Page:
Dark Shadows Posters

Dark Shadows Poster and Warhol’s Marilyn 1960’s

Elizabeth Snead from the The Hollywood Reporter magazine, suggests that Burton’s posters are similar to Warhol’s portraits. One could argue that the complimentary colours, the textures and the stylised appearance of each particular character may feature a reference to the Pop Art Movement.

Klaus Honnef explains how Pop Art emphasised contemporary representations such as advertising, product design and comics, which gained a high level of interest from the public during the 1960’s – 70’s. Andy Warhol was one of the most influential artists from the movement who replicated celebrities and everyday, commercialised products.

It could be argued that Dr Hoffman’s bright, curly hair, her bright green eye shadow and her red lipstick feature similarities to Warhol’s Marilyn. Warhol’s portrait features vibrant complimentary colours, which emphasises the actress’s physical attributes such as her eyes and her lips.

In comparison to the artist’s screen prints, the dark shadows posters do feature additional elements or details, such as the sunglasses and the outfits. One could argue that the posters are an appropriation of Warhol’s art and the entire film, which is based in the 70’s may feature similar aesthetics to Pop Art.

On the other hand, Warhol’s Marilyn may document the absence of the celebrity whose presence only exists within advertising, photography and Popular culture, which is also emphasised by John David Ebert.

Ebert refers to Walter Benjamin who argues that “photography or film” displaces the original image or context.  One could argue that nothing is original, almost every medium replicates or imitates a particular object or form. Even painting represents a particular subject through the artist’s perspective.

Is it possible to identify the death of Marilyn Monroe through Warhol’s screen prints? Can the viewer recognise the absence of the actress or can Popular Culture or contemporary art revitalise a particular image or representation?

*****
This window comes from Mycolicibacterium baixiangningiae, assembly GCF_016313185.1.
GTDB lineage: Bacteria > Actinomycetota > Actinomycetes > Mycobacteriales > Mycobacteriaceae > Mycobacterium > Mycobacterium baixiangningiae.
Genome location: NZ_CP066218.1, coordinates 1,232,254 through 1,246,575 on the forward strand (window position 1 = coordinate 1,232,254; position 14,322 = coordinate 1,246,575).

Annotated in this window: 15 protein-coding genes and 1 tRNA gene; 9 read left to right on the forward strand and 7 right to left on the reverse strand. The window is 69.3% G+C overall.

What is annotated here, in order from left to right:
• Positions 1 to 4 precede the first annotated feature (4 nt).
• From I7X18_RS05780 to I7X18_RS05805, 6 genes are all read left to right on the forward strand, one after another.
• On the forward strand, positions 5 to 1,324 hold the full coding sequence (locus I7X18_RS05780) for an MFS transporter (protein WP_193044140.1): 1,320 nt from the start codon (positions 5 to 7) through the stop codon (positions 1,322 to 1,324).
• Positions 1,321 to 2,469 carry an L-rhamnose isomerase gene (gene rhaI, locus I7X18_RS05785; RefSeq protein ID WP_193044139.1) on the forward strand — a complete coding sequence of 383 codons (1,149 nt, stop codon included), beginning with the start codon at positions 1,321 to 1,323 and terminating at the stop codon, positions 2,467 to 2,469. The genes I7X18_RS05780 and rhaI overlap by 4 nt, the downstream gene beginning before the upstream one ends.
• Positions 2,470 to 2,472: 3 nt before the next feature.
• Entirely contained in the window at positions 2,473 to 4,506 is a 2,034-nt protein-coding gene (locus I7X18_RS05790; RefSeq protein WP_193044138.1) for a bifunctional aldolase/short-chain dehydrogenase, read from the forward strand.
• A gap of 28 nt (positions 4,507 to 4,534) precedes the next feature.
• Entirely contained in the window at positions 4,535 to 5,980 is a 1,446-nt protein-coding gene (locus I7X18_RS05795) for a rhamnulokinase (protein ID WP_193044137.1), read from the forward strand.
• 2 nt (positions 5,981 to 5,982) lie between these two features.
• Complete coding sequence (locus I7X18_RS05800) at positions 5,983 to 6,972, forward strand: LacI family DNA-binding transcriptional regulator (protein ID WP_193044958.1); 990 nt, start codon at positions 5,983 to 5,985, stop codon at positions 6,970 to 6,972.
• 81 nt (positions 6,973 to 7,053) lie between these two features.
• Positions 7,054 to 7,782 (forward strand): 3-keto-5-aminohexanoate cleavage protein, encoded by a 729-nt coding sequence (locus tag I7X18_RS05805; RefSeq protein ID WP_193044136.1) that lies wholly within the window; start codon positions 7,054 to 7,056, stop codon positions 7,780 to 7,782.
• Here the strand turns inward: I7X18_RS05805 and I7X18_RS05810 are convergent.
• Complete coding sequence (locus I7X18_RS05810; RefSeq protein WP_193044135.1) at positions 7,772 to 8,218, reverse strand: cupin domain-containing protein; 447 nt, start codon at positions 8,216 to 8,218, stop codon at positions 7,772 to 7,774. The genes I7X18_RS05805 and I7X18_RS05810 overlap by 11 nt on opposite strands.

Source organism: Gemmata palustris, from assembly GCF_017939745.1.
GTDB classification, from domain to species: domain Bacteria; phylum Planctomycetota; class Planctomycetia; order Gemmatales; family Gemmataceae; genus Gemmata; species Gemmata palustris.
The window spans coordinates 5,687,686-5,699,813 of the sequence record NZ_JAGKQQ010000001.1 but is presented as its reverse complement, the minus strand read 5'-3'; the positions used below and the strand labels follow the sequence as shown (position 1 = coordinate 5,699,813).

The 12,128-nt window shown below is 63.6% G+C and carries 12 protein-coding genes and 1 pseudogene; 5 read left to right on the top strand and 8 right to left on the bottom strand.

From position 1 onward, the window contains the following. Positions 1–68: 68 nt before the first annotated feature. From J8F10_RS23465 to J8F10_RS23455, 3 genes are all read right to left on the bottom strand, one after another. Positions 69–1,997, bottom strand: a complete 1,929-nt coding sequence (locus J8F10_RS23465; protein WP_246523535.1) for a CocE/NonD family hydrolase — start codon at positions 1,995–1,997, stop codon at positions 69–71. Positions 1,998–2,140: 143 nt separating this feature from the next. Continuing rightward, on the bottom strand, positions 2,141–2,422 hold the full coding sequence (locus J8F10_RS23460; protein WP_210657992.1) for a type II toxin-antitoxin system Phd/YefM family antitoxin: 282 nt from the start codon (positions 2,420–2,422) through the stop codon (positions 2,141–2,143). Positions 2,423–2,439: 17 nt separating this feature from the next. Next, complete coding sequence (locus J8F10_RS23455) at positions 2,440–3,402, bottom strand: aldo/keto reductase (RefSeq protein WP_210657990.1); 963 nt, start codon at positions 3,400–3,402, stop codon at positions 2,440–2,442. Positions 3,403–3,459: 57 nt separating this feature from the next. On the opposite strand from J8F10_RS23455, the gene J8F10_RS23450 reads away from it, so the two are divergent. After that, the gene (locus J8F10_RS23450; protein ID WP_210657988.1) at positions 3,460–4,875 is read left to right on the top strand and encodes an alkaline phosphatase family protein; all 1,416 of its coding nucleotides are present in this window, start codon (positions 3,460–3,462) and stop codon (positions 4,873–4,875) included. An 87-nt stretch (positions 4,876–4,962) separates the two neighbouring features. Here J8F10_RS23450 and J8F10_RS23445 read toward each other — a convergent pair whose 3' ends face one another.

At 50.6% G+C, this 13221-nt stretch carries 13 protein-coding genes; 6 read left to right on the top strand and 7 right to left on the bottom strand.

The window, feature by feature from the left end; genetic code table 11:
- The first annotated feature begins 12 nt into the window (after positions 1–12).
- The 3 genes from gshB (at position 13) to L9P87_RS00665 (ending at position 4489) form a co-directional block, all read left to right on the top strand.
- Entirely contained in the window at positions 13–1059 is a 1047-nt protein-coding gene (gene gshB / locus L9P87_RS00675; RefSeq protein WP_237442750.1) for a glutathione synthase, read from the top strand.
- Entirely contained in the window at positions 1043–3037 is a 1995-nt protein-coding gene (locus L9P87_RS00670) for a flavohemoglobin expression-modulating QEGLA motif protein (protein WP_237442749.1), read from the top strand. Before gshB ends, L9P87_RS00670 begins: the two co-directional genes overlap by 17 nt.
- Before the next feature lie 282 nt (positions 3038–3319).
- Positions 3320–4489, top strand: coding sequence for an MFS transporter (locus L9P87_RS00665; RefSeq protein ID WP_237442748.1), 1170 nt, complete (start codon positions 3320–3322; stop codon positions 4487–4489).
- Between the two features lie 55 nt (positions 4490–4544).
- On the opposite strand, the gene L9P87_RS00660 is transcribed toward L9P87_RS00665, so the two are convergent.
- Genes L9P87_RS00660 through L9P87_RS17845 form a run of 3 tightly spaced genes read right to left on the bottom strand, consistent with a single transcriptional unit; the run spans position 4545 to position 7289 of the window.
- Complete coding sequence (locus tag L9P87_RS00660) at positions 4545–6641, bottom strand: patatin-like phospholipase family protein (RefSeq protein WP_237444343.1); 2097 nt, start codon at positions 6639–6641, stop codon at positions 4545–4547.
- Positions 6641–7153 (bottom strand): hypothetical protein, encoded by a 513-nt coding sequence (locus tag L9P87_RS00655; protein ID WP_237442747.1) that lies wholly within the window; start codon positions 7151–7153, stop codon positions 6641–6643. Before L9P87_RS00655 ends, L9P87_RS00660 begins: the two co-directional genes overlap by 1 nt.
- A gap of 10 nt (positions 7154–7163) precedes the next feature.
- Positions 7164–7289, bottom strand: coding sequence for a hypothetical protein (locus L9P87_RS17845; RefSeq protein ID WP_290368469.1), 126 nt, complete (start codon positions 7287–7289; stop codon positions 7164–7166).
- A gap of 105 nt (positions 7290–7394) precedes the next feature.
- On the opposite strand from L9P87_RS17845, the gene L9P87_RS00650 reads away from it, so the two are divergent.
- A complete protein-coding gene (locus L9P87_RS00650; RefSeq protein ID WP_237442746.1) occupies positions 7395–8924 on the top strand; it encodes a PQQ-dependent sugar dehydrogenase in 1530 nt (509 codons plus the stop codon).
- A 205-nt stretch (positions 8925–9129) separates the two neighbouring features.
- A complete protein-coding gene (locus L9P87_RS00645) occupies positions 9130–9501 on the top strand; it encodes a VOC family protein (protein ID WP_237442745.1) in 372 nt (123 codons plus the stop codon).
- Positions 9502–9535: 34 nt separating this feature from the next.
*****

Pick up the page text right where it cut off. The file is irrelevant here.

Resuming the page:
Is it possible to acknowledge that a portrait is a representation of a skull? It’s strange to look into the mirror and recognise that there is only flesh and other internal organs separating the skull from the exterior. It’s interesting to recognise that I am actually looking at real human skulls on a daily basis.

Jacque Lynn Foltlyn also argues that recent or contemporary representations of the skull, reflects society’s awareness for their own existence. Perhaps the internal becomes externalized through advertising, photography, art and design.

D*Face Marilyn Monroe

Although there isn’t a lot of information in relation to this particular work, one could argue that this particular image demonstrates that Warhol’s portraits are continually reproduced through contemporary mediums or styles. Marilyn is combine with a representation of the skull, which may intensify the death of Ms Monroe. Although is the actual image or meaning indistinguishable through mass production?

Elizabeth Snead. “Johnny Depp’s ‘Dark Shadow’ Posters Recall Andy Warhol’s Pop Art Portraits.” The Hollywood Reporter, 2012 http://www.hollywoodreporter.com/fash-track/johnny-depp-dark-shadow-posters-302941. (Accessed 12/5/12)

Honneff, Klaus. Pop Art.  Hohenzollering Taschen, 2004. p.6-10

Ebery, John. D. Dead Celebrities, Living Icons: Tradegy and Fame in the Age of the Multimedia Superstar.  California ABC – CLIO, LLC, 2010.

Foltlyn, Jacque.L “To Die For: Skull Style and Corpse Chic in Fashion, Imagery and Branding.” Scan Journal 7 (2010).

Image Citations

The Hollywood Reporter, http://www.hollywoodreporter.com/fash-track/johnny-depp-dark-shadow-posters-302941

http://viuu.co.uk/blog/artist-twitter-backgrounds-pop-art/

http://paulbaines.co.uk/2009/02/dface-the-walls-of-conformity/


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